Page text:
Jump to content
British Coin Forum - Predecimal.com

50 Years of RotographicCoinpublications.com A Rotographic Imprint. Price guide reference book publishers since 1959. Lots of books on coins, banknotes and medals. Please visit and like Coin Publications on Facebook for offers and updates.

Coin Publications on Facebook


The current range of books. Click the image above to see them on Amazon (printed and Kindle format). More info on coinpublications.com

predecimal.comPredecimal.com. One of the most popular websites on British pre-decimal coins, with hundreds of coins for sale, advice for beginners and interesting information.


Popular Content

Showing content with the highest reputation on 04/05/2018 in all areas

  1. 3 points
  2. 3 points
  3. 2 points
    Yes, absolutely, and this piece was gilded before the plate was cut as the edges do show - there is no doubt about this. However, I am excited about the gilt since I am surmising whether this was a piece from the "two guilt wine bowles" that are documented as being part of the "Plate delivered to Mr Edward Standishe, Alderman, by consent to be sold for the townes use and to supply their p'sent want of money...." (quoted from the minutes of a meeting of the (Newark) Corporation held on May 15, 1646 and detailed in, "The Obsidional Money of the Great Rebellion", 1907, Philip Nelson, M.D.) Obviously it is very possible that other gilt plates might have been used as well but this reference is specific right down to the fact that two gold-plated wine bowls were cut up to literally, make money. This is why I find this series so interesting - there is a tangible link with particular people caught up in a bloody struggle. Frank
  4. 2 points
    This beauty is my latest and best. It has gilding on it, so likely one of the batch that was minted from gilded silver that has been well documented. Getting this has well-and-truly cleaned-out my coin fund for the time being, but I think it was worth it - as long as the wife doesn't find out! Frank
  5. 2 points
    You're absolutely right - surprised no-one spotted it before now - hopefully correct now.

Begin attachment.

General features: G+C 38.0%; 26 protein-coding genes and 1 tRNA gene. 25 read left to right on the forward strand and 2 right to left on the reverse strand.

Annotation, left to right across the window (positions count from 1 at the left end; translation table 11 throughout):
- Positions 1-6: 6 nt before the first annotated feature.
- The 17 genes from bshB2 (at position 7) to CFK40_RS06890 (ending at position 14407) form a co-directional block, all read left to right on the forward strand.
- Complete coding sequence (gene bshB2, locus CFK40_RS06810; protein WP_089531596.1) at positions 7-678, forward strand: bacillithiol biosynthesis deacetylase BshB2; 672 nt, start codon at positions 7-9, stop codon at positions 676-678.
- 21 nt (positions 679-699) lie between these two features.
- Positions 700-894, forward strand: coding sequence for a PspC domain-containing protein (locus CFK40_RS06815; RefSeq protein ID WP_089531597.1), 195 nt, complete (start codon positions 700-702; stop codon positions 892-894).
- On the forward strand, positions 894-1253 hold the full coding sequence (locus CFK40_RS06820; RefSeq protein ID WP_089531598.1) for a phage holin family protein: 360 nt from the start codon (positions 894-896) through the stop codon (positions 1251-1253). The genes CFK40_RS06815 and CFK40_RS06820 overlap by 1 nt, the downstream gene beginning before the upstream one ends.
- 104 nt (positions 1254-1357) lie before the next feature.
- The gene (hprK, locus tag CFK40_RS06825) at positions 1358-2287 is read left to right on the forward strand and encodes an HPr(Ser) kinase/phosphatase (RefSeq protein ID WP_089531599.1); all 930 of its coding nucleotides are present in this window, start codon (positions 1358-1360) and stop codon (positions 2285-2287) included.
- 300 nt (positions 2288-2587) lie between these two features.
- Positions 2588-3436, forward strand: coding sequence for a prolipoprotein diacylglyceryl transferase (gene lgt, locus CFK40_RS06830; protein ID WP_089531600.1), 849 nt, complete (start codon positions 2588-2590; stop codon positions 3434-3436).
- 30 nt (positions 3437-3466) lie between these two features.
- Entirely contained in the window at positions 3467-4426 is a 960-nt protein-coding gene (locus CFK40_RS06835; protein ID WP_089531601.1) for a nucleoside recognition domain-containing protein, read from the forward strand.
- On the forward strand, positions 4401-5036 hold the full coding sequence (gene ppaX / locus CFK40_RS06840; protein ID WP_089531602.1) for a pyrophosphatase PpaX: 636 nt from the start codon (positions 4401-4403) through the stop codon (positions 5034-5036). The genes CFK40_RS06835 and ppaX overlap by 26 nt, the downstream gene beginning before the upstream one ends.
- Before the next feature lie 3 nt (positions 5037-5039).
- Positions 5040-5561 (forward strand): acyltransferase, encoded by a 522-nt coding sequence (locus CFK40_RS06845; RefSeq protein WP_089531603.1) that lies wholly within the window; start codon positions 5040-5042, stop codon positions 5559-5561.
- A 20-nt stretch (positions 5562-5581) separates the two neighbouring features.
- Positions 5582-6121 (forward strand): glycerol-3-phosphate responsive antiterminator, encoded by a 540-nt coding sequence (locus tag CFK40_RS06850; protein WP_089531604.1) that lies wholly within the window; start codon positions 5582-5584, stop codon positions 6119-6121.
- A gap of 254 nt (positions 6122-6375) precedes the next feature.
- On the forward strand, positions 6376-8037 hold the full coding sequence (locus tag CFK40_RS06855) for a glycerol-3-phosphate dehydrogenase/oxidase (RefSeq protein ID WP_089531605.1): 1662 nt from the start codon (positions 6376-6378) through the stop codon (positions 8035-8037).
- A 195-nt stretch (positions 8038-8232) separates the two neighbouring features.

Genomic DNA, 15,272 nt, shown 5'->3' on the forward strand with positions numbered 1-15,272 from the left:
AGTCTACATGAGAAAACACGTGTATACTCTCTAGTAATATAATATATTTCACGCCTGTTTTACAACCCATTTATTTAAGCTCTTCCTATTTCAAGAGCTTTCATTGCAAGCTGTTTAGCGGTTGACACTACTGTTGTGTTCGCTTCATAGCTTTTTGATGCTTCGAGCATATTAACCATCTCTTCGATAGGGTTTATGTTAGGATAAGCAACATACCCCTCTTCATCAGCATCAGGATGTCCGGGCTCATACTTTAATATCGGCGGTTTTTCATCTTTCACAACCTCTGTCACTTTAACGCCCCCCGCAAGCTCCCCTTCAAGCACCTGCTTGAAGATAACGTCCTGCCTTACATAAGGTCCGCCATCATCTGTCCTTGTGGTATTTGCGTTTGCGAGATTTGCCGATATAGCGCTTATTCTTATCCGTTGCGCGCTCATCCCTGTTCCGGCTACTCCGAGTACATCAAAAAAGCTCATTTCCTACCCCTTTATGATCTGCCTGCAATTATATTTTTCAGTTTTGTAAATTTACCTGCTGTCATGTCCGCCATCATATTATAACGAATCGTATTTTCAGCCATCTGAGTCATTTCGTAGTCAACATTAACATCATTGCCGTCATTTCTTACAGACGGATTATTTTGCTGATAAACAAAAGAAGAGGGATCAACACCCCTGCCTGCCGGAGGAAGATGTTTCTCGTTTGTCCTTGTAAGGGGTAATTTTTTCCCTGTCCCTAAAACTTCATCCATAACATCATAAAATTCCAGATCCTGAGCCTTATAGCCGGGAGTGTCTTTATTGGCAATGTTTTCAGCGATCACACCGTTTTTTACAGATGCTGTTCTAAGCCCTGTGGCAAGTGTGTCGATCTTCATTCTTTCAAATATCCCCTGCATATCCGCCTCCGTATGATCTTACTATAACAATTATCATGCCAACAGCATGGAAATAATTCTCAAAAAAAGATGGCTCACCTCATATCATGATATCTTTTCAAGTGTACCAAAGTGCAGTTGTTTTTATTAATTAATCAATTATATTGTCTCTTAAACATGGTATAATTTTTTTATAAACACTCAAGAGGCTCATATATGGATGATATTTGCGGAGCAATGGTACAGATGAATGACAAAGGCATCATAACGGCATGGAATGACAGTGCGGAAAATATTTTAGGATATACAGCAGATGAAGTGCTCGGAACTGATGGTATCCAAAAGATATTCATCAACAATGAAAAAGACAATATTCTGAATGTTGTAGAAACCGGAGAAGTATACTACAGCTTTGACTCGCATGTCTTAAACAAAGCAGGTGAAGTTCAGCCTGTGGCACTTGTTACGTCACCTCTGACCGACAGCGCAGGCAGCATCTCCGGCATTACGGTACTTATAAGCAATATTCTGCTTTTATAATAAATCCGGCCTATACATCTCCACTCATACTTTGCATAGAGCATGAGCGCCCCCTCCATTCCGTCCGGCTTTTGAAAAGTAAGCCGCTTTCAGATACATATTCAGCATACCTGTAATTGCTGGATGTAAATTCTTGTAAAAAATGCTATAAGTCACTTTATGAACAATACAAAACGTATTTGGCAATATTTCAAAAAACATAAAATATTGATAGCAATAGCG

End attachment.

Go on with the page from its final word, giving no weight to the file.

6. 2 points
    Both Canterbury Long cross pennies. Ones by Robert the others Nichole. Both are later ones with sceptre. Try here for more information. They have a rough price list on there. http://www.henry3.com
  7. 2 points
    oooooo looks like I stuck lucky with the hammered gurus. What are these and are they worth much. I am sadly lacking in 99% of knowledge in hammered as shameful as it sounds
  8. 2 points
    Interesting what Jaggy says about Atlas. I used to be impressed with their coins, until I realised where some of their copper coins come from, how they've changed colour, and their mark-ups in some cases being phenomenal. For instance 1849 penny, sold DNW 12/12/17 £1700, stained on one side but reasonable coin. Now just sold by Atlas at nearly $6K and it's changed to a glossy dark blue colour! Obligingly slabbed of course by PGCS as MS63BN. It's still on the website but perhaps not for much longer. Check it out while you can. Amazingly enough it is the same coin. Also, 1825 proof penny, sold Stacks Bowers 13 January $950 Lot 20358 hammer PF63 PGCS, now "blued up" and on at nearly $6K, good old PGCS again upgraded to PF64+. Distinctive die-flaw and spot on obverse, so easy to recognise. 1805 Irish silver halfpenny, untouched thankfully, now $7,500, $1600 hammer Spink Auction 339, Lot 219 14/1/2018 There are other examples on the website currently. I don't know what other people think, but the combination of huge mark-ups in some cases on the back of chemically enhancing the coin's appearance then getting it re-slabbed and upgraded, is sharp practice in my book.
  9. 2 points
    Muggins here is going to pay for their Honeymoons...Great Yarmouth in a B&B is missing from their agenda's ...I did take Mrs Peter to Kenya on honeymoon we had room 69 and the tour operator couldn't understand why on the return from Safari I requested the missionary room...I was tongue tied....Happy memories.
  10. 1 point
    Yep just seen it 👍🏻
  11. 1 point